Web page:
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Song Chuan Technology (Fujian) Co., Ltd. v. Bank of America N.A.

United States District Court, D. South Carolina, Charleston Division

March 10, 2017

Song Chuan Technology (Fujian) Co., Ltd., Plaintiff,
Bank of America, NA, and John Doe, Defendants.



         This matter is before the Court on Defendant Bank of America's motion to dismiss Plaintiff Song Chuan Technology's claim against Bank of America for conversion, and Song Chuan's motion to amend the complaint to remove its claim for injunctive relief, to add a claim under South Carolina Code § 36-4A-101, and to add a claim for constructive trust. For the reasons set forth below, the Court grants the motion to dismiss, and grants in part and denies in part the motion to amend the complaint. The motion to amend is granted insofar as Song Chuan seeks to dismiss its first cause of action seeking injunctive relief and seeks to allege personal jurisdiction over the parties. The motion to amend is otherwise denied. Bank of America is dismissed from this action, and all other claims are dismissed without prejudice.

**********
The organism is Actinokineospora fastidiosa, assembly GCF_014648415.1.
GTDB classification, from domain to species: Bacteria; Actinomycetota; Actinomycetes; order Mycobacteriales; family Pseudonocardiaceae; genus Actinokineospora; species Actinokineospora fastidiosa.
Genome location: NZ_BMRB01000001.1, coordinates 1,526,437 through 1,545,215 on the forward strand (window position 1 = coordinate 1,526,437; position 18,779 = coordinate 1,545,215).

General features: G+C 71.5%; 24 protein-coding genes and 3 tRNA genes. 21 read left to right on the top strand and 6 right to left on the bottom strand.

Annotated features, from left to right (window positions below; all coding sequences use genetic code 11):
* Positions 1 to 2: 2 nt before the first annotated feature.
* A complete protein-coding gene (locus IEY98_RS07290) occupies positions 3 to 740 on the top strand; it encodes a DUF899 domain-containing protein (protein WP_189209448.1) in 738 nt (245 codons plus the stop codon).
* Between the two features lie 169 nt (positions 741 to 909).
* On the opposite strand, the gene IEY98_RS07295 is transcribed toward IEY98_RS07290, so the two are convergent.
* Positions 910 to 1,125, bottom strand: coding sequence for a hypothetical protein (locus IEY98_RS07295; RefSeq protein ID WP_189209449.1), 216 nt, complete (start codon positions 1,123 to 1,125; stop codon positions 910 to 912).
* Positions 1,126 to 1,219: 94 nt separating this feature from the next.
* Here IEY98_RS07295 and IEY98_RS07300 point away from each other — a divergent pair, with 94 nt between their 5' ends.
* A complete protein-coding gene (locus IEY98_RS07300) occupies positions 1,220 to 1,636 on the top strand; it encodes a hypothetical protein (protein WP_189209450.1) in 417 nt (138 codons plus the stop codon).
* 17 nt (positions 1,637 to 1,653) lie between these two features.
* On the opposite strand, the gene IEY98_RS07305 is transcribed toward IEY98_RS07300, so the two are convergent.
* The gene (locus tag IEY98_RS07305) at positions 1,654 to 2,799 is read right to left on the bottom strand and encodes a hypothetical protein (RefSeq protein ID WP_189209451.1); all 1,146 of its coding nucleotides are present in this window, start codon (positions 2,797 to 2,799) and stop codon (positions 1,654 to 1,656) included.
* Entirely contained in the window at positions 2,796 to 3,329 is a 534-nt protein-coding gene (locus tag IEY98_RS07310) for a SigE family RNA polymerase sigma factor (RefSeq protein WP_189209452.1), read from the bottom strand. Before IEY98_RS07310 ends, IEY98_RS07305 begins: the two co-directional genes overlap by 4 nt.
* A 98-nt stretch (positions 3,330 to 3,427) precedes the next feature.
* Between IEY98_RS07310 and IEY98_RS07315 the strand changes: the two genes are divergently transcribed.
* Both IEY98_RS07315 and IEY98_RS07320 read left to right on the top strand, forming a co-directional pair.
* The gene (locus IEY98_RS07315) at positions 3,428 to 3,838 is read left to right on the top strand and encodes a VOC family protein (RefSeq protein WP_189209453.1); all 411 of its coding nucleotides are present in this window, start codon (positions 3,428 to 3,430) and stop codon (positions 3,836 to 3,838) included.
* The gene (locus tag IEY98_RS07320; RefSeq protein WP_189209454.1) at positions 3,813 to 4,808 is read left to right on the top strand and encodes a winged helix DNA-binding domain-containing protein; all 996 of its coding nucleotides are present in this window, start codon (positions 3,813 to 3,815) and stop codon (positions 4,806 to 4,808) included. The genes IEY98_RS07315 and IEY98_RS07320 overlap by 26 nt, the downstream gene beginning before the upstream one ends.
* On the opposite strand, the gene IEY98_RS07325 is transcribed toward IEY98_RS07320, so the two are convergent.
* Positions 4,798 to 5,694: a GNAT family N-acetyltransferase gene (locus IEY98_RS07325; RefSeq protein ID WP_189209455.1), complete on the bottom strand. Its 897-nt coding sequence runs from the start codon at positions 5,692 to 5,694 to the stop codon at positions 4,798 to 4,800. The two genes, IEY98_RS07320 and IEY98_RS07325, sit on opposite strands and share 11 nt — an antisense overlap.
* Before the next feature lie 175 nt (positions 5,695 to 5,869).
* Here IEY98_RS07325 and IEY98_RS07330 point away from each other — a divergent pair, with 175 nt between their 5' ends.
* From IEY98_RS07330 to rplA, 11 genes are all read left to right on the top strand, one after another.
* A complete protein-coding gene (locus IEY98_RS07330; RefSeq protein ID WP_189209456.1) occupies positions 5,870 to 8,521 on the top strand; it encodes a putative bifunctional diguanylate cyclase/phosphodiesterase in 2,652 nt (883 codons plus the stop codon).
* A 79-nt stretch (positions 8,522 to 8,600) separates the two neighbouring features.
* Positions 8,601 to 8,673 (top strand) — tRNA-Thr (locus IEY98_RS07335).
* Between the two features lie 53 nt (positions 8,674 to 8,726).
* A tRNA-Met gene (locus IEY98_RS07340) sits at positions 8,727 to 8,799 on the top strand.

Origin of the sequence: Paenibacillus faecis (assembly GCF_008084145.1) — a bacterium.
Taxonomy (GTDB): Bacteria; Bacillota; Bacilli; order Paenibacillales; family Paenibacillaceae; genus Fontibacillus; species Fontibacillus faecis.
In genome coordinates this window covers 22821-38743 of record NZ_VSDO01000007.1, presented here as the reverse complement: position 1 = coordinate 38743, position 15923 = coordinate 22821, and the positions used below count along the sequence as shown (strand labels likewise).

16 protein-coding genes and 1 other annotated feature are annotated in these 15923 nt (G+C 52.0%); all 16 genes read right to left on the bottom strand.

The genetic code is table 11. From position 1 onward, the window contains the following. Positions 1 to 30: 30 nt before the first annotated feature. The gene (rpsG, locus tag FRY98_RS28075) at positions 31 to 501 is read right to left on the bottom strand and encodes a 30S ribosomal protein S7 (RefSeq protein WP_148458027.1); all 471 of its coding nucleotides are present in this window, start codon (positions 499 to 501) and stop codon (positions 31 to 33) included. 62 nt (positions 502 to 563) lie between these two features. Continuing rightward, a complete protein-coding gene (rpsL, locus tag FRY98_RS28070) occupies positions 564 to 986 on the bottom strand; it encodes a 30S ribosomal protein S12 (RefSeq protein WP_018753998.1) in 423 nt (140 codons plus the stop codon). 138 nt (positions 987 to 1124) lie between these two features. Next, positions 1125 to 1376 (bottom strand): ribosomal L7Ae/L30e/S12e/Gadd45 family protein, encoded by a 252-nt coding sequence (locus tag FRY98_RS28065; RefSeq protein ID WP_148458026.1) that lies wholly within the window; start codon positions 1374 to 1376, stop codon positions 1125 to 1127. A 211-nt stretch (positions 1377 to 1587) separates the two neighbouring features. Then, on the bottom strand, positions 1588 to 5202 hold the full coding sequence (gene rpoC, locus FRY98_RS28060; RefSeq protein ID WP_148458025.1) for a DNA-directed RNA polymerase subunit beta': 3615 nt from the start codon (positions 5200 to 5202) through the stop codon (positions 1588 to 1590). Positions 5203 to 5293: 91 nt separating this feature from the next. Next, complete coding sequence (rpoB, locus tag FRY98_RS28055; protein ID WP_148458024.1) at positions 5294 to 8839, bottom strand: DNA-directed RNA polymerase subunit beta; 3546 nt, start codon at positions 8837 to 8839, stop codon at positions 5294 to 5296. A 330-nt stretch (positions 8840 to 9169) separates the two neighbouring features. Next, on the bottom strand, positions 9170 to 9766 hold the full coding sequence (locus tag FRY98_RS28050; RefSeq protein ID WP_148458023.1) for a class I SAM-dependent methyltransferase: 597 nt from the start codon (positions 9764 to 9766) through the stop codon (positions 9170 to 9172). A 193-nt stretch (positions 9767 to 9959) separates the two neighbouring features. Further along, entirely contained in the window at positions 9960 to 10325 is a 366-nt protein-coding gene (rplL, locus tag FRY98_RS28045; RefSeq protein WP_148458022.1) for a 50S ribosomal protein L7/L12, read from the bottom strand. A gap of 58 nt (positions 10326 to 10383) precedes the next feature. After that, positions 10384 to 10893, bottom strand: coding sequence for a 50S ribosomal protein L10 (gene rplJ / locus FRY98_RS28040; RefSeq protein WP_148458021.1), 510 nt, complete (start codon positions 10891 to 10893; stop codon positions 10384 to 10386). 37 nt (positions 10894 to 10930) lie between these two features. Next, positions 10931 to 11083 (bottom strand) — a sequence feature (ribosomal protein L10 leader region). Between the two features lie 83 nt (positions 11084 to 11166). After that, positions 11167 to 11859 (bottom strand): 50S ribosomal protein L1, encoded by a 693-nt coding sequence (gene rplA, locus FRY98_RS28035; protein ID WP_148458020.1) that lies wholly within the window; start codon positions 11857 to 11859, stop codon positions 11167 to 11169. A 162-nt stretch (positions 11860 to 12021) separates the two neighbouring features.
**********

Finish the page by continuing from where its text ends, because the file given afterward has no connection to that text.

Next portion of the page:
I. Background